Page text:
Reading food labels linked to weight loss
Diet and exercise have long been the top two elements of effective weight loss. Now add a third: reading the labels on packaged foods.
Washington State University Economist Bidisha Mandal has found that middle-aged Americans who want to lose weight and who take up the label-reading habit are more likely to lose weight than those who don’t. In some cases, label reading is even more effective than exercise.
“I’m finding that reading labels is useful,” said Mandal, an assistant professor in the WSU School of Economic Sciences. “People who are trying to lose weight want to know what they’re buying and preparing and many do better if they use labels to find what they need to know.”
Writing in the latest Journal of Consumer Affairs, Mandal analyzes the responses of more than 3,700 people who regularly took a national survey asking about their label-reading habits while attempting to lose or control their weight. Among her findings:
- If you want to lose weight, you have a better chance of success if you read a food label when you first buy a product.
- People are more successful at losing weight when they add label reading to their exercise program.
- Label readers who do not exercise have a slightly greater chance of losing weight than those who exercise but do not read labels.
- Women are more likely to read food labels when they buy a product for the first time, possibly because they are responsible for buying food and cooking. They are also more successful than men in losing weight.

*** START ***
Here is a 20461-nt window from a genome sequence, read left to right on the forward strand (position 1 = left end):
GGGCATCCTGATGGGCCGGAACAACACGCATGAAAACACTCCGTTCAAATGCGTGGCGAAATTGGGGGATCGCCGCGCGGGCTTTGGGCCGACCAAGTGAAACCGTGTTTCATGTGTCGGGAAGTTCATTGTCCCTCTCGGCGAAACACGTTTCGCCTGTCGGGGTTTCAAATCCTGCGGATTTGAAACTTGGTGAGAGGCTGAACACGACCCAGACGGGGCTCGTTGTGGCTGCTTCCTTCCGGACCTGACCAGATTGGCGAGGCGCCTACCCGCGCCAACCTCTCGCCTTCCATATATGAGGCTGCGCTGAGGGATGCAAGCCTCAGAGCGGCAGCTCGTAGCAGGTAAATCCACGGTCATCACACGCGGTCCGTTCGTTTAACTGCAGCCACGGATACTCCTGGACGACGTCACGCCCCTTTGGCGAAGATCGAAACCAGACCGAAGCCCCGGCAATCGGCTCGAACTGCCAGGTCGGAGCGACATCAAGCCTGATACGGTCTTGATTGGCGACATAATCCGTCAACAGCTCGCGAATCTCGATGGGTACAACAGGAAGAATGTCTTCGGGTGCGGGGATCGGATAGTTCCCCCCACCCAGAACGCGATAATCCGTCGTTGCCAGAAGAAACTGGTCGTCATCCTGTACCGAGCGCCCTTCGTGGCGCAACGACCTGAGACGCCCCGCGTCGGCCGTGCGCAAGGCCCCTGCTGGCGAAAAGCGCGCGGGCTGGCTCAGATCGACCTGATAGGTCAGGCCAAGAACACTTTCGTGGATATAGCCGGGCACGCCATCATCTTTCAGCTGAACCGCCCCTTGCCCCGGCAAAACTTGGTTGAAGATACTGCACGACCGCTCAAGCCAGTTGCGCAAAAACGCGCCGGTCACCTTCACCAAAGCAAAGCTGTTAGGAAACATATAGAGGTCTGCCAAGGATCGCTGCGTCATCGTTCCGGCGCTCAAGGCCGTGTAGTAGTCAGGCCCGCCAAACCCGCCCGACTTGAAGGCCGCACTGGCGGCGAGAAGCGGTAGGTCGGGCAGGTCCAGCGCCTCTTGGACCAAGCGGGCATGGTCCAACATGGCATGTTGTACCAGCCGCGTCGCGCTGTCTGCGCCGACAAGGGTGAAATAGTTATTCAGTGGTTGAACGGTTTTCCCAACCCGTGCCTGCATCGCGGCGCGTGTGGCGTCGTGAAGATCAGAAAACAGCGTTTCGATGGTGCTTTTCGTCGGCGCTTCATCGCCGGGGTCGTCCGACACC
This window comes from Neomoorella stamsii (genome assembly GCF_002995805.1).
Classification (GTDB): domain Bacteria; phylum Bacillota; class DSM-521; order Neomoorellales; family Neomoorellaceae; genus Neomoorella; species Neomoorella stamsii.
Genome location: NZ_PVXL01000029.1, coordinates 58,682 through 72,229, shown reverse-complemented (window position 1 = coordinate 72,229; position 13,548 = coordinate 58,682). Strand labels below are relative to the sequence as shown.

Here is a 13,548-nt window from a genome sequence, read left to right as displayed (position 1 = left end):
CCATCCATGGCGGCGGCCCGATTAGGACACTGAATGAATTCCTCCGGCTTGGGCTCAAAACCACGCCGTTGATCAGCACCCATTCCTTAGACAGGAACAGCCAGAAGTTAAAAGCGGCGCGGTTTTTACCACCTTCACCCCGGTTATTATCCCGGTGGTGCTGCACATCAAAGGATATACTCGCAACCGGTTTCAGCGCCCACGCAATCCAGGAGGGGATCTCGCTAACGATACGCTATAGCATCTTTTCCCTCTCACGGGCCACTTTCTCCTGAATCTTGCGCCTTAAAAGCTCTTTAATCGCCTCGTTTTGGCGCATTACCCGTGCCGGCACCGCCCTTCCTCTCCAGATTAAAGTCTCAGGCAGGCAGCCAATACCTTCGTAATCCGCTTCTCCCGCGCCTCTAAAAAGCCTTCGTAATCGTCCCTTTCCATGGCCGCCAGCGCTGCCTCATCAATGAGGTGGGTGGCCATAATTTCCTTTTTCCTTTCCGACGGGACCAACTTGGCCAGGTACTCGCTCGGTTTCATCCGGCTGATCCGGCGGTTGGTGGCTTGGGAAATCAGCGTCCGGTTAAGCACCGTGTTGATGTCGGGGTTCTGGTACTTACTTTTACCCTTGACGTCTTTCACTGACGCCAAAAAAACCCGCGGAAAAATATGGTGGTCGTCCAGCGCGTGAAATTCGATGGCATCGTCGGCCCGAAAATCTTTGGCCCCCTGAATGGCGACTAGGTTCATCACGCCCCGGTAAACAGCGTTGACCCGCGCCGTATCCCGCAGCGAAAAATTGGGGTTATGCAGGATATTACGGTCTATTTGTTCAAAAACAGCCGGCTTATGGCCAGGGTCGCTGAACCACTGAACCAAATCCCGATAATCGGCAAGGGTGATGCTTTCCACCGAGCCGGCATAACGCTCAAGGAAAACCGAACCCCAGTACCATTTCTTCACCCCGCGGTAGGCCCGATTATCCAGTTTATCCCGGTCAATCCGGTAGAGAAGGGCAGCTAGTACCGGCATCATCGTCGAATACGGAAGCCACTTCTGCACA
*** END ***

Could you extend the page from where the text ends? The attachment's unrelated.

- In a case of good news and bad news, Mandal found that overweight and obese label readers are more likely to lose weight. But only a little more than one-third lost weight, while nearly half gained weight. This confirms what many middle-aged people know—losing weight is hard and often unsuccessful. But Mandal found overweight and obese people at least have a better chance if they read the label.
The analysis underscores the value of the U.S. Nutrition Labeling and Education Act, which has required standardized nutrition facts on packaged foods since 1994, Mandal said. She adds that the findings build the case for posting nutritional information on vending machines and in many restaurants, as planned under the new federal health care reform bill.